Tom’s Take

Kicking people out of something is never easy. Tech Field Day has rules about delegates being employed by presenting vendors. More than once I’ve had conversations with people about being disqualified from being a delegate. Most of them understand why that’s the case beforehand because our policy is straightforward. But if it’s ever changed, you can better believe that we’re going to let everyone know well in advance.

Communities run on communication. Discussion, debate, and ultimately acceptance are all driven by knowing what’s happening at all times. If you make rules under the cloak of secrecy for reasons which aren’t readily apparent, you risk alienating more than just the people you’re looking to exclude.

Bringing 2017 To Everyone

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It’s time once again for my traditional New Year’s Day navel gazing. As per tradition with my blog, I’m not going to make prognostications about networking or IT in general. Either I’m going to wind up totally wrong or be totally right and no one will care. I rather enjoy the ride as we go along, so trying to guess what happens is kind of pointless.

Instead, I’m going to look at what I want to accomplish in the coming year. It gives me a chance to analyze what I’m doing and what I want to be working on. And it’s a whole lot easier than predicting that SDN is going to take everyone’s job or OpenFlow being dead again.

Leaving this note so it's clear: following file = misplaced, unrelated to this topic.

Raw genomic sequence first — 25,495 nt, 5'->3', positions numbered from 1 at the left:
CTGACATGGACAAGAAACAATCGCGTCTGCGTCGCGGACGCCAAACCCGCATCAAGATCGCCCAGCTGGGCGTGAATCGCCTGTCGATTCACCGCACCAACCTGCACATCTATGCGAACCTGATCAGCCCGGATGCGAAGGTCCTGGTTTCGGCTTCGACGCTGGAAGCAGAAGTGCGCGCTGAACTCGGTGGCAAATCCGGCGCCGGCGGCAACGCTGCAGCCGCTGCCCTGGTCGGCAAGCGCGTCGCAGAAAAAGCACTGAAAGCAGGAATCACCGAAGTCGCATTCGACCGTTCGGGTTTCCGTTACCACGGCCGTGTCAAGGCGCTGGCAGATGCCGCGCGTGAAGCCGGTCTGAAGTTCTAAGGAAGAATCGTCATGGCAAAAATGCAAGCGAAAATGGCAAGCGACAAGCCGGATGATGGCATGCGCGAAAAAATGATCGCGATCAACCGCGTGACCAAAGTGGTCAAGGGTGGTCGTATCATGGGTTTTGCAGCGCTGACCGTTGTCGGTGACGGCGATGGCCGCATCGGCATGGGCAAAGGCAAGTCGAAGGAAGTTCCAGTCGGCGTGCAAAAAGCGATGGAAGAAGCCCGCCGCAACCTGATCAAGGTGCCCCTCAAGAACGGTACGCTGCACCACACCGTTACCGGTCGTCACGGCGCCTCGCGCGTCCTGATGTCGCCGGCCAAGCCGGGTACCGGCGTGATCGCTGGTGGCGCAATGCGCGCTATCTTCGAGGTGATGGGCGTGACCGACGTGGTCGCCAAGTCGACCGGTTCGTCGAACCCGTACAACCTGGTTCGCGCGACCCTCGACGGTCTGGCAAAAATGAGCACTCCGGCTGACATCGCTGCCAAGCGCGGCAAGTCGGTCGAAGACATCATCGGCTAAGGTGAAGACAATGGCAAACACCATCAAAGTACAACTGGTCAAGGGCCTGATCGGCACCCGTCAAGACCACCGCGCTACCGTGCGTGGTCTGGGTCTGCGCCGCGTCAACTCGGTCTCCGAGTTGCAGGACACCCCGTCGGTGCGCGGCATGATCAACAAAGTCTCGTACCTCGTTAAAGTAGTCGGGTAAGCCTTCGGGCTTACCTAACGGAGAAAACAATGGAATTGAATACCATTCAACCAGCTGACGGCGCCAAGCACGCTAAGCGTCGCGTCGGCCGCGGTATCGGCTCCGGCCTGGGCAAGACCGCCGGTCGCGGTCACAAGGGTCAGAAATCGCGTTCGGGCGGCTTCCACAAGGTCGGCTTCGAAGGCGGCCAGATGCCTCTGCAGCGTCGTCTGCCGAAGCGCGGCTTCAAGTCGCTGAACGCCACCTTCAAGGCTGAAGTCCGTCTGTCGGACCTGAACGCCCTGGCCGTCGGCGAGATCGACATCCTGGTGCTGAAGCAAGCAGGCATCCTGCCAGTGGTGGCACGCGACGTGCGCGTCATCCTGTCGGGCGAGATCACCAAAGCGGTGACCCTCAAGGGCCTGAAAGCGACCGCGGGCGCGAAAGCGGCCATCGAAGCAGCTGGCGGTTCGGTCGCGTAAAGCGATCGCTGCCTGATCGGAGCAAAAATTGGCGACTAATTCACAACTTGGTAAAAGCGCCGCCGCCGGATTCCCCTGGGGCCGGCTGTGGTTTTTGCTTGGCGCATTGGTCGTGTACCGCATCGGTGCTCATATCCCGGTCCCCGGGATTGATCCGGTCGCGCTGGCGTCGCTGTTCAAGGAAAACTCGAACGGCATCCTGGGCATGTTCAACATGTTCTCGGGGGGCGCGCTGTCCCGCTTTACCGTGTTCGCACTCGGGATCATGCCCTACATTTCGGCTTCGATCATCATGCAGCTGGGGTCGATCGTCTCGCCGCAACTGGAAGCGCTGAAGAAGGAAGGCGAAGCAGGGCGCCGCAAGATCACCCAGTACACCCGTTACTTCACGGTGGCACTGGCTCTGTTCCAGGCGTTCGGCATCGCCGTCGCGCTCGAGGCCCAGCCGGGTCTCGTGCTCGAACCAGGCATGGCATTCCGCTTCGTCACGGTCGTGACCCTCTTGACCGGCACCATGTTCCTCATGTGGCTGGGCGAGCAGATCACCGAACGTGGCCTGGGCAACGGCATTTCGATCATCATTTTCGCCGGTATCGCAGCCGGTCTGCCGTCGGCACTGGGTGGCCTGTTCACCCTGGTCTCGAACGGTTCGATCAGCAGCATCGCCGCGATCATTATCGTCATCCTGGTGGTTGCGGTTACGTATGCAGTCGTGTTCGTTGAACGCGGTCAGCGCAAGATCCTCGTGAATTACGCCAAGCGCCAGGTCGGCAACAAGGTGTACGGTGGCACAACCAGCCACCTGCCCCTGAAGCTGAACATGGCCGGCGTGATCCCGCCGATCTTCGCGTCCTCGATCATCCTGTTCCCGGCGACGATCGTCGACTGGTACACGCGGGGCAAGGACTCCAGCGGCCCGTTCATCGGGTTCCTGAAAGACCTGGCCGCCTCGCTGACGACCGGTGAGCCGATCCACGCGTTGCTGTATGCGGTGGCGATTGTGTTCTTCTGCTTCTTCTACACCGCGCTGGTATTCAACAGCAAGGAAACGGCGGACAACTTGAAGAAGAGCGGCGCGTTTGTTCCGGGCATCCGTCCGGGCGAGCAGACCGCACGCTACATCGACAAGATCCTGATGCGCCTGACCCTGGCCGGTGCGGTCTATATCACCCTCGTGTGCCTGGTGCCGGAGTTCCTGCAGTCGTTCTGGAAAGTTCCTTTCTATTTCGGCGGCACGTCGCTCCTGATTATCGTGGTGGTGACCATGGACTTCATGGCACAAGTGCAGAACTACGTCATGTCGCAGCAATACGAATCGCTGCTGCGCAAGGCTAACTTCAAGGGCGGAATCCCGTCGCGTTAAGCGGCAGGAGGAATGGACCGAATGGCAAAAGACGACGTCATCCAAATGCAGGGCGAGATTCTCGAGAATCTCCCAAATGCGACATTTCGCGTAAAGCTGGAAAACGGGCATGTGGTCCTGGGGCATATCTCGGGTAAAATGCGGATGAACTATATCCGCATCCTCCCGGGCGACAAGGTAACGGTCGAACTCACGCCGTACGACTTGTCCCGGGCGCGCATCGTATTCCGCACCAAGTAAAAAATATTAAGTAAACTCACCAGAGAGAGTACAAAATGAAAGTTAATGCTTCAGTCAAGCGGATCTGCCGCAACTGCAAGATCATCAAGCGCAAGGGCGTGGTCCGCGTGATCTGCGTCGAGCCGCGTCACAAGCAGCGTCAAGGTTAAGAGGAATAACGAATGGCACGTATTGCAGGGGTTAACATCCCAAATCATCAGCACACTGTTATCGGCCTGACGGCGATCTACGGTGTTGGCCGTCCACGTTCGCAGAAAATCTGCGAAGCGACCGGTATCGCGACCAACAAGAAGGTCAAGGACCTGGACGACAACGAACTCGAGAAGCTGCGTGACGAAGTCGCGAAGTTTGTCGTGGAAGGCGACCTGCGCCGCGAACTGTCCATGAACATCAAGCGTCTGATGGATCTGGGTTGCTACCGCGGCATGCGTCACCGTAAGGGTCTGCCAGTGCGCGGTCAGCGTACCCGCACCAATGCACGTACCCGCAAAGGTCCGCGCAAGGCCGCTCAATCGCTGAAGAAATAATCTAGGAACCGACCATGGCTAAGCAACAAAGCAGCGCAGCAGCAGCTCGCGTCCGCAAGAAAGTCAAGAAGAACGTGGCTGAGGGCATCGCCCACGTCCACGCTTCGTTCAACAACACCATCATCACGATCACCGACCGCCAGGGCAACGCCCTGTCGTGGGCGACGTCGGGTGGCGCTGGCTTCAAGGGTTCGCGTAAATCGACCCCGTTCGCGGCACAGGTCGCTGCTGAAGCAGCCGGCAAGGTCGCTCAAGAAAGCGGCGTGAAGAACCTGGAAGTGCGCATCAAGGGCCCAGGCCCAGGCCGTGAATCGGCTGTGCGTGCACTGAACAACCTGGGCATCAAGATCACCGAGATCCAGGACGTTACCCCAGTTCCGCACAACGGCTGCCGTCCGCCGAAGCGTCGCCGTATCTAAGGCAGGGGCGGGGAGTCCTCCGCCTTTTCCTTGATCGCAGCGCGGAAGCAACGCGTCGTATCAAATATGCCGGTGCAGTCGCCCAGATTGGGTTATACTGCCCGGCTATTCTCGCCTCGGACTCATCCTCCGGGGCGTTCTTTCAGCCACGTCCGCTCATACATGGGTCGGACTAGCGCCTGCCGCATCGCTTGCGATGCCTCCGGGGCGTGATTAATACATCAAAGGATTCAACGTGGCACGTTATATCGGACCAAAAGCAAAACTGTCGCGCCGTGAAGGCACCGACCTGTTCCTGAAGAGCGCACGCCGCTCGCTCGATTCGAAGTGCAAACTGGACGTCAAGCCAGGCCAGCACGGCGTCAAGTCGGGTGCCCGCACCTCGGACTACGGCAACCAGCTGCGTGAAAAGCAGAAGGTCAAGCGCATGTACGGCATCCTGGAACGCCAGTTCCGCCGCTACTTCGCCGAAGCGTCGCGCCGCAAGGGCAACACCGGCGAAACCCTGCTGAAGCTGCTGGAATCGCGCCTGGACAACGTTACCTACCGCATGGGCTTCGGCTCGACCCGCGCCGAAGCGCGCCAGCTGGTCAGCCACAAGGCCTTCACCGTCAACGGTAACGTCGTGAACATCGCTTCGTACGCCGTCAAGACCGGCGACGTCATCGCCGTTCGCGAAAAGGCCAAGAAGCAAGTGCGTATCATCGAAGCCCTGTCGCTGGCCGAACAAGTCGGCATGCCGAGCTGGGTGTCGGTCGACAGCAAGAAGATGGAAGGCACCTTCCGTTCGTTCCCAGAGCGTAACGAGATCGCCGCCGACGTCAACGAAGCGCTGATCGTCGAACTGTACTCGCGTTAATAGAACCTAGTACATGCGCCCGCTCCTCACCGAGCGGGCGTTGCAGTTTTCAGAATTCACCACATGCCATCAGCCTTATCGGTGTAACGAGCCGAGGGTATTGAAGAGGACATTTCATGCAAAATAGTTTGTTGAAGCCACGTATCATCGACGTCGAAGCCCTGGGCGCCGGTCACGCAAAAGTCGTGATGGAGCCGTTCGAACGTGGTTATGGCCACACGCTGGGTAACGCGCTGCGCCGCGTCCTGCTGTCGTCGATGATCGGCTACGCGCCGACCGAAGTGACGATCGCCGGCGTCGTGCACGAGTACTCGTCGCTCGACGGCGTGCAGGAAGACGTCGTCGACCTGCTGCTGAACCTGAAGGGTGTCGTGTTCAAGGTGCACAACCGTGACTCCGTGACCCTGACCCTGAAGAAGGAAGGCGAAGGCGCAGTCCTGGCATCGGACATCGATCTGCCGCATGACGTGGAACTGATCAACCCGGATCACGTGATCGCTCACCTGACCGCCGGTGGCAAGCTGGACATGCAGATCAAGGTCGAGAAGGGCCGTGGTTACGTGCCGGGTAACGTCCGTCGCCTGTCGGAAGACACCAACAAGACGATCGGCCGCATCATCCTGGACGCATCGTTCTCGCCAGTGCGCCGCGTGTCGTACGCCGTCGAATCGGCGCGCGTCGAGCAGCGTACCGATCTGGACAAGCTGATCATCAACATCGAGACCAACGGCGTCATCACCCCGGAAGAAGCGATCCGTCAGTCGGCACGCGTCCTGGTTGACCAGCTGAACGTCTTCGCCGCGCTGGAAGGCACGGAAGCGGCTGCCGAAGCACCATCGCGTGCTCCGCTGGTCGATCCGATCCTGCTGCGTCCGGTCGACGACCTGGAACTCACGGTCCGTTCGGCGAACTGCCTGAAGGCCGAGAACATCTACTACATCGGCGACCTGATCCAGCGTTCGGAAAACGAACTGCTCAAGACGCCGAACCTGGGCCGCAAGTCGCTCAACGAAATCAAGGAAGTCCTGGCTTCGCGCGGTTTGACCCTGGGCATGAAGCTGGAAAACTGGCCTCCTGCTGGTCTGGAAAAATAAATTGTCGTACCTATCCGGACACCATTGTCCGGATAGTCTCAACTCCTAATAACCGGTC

Write Like the Wind

My biggest goal for 2016 was to write more. And that I did. I worked in writing any time I could. I wrote about ONUG, SD-WAN, and other fun topics. I even wrote a small book! Finding time to work all the extra typing in to my Bruce Wayne job at Tech Field Day was a bit challenging here and there. And more than once I was publishing a blog post at the deadline. But all that writing did help me talk about new subjects in the industry and develop great ideas at the same time.

I also encouraged more people to write. I wanted to get people putting their thoughts down in a form that didn’t require listening or watching video. Writing is still very important and I think it’s a skill that more people should develop. My list of blogs to read every day grew in 2016 and I was very happy to see it. I hope that it continues well into 2017 as well.

King Of The Hill